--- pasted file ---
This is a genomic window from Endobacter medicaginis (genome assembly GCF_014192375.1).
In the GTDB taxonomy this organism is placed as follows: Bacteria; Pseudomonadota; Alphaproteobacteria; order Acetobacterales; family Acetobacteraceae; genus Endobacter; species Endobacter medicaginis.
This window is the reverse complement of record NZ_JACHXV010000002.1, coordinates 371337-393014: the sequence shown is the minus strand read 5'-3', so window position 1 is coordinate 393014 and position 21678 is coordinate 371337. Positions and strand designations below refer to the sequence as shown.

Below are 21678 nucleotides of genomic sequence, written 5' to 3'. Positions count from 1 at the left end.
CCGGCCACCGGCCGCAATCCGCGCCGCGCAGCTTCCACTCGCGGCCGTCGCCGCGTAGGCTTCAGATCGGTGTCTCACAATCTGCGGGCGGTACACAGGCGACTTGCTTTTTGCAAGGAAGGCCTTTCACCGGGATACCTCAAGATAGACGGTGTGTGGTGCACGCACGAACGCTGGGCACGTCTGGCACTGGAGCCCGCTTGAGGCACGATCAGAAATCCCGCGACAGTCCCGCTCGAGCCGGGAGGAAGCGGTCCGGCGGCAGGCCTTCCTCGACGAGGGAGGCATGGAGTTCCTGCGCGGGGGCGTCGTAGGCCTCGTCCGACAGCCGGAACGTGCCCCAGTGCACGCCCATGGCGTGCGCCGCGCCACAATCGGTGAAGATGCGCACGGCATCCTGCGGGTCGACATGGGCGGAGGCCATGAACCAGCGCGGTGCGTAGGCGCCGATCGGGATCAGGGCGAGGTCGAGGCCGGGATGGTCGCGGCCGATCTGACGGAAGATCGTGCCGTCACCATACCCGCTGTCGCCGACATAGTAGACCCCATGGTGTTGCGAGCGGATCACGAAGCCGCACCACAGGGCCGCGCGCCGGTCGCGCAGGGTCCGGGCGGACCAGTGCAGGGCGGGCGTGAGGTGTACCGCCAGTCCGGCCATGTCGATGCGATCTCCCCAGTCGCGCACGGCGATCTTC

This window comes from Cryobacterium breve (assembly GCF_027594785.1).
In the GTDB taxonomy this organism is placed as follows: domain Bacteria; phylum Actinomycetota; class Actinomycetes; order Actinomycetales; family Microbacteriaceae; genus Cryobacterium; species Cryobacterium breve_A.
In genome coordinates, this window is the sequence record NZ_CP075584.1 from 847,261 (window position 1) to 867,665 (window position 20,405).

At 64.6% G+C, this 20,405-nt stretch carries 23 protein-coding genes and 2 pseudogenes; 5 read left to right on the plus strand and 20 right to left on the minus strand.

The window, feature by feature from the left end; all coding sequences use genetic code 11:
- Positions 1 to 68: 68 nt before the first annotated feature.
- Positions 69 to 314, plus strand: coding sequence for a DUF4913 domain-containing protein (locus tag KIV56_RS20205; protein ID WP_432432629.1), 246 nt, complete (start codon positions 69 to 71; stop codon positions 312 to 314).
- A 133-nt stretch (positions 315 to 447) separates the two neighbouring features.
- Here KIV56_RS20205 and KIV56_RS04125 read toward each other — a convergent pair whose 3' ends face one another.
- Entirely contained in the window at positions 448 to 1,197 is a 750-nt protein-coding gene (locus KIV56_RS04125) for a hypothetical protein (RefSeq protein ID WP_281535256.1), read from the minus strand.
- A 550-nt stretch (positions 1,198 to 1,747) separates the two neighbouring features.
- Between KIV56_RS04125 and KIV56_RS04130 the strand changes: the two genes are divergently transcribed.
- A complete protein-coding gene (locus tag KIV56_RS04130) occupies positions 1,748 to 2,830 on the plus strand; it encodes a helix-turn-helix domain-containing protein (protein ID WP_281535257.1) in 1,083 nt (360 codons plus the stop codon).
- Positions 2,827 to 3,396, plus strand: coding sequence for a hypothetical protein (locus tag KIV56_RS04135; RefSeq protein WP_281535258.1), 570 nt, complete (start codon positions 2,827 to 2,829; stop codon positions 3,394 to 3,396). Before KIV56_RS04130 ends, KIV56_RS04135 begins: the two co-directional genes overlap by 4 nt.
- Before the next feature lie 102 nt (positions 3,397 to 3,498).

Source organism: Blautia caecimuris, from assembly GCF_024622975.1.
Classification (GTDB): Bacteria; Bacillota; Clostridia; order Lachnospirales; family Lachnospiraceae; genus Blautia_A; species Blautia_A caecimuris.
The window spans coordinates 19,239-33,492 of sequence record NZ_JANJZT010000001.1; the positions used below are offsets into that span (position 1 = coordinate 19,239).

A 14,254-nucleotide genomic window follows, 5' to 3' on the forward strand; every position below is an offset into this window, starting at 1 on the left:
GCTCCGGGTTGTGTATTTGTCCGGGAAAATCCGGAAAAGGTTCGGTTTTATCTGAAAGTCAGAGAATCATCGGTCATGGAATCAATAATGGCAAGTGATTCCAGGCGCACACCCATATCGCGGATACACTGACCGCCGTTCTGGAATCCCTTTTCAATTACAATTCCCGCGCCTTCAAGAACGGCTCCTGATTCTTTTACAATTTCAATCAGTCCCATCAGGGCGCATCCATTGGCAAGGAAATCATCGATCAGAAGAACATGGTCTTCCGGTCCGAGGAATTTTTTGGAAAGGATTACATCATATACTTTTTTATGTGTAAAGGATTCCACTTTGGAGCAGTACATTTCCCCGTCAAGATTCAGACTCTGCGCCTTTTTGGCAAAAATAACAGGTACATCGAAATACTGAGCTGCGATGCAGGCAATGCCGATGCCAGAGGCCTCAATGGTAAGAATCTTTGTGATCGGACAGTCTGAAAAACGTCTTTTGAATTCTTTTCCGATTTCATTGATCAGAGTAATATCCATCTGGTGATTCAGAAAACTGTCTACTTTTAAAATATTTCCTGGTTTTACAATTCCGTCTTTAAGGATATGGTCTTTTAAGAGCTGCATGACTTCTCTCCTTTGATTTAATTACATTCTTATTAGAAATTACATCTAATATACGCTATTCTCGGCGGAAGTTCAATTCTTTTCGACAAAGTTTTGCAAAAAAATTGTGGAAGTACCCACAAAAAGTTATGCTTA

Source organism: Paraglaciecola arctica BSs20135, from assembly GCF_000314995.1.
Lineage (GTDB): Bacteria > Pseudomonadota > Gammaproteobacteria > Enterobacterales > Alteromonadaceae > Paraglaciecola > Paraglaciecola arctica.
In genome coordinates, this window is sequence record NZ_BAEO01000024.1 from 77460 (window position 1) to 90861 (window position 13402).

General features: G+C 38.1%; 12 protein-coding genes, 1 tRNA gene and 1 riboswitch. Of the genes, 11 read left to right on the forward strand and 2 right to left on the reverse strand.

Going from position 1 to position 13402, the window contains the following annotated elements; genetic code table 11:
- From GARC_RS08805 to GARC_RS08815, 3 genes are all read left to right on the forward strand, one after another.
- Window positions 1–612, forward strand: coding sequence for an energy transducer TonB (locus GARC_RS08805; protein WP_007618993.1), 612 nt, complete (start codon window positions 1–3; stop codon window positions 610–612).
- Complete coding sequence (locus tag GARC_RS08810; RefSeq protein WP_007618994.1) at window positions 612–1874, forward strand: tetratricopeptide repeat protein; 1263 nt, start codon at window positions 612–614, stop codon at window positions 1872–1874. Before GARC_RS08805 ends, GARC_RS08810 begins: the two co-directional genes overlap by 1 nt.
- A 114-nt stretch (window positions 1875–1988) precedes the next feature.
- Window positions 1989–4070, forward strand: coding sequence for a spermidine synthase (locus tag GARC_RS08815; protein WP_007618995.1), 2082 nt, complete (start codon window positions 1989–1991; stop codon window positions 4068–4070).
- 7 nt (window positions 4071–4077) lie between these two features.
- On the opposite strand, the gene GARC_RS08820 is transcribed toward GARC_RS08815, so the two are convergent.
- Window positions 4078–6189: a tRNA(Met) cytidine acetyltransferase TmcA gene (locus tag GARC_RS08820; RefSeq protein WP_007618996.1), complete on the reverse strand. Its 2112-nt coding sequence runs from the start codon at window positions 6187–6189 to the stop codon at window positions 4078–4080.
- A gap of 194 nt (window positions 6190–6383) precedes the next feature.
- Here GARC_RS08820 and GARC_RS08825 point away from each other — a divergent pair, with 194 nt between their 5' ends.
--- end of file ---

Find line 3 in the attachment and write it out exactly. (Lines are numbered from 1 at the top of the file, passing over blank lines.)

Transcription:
This window is the reverse complement of record NZ_JACHXV010000002.1, coordinates 371337-393014: the sequence shown is the minus strand read 5'-3', so window position 1 is coordinate 393014 and position 21678 is coordinate 371337. Positions and strand designations below refer to the sequence as shown.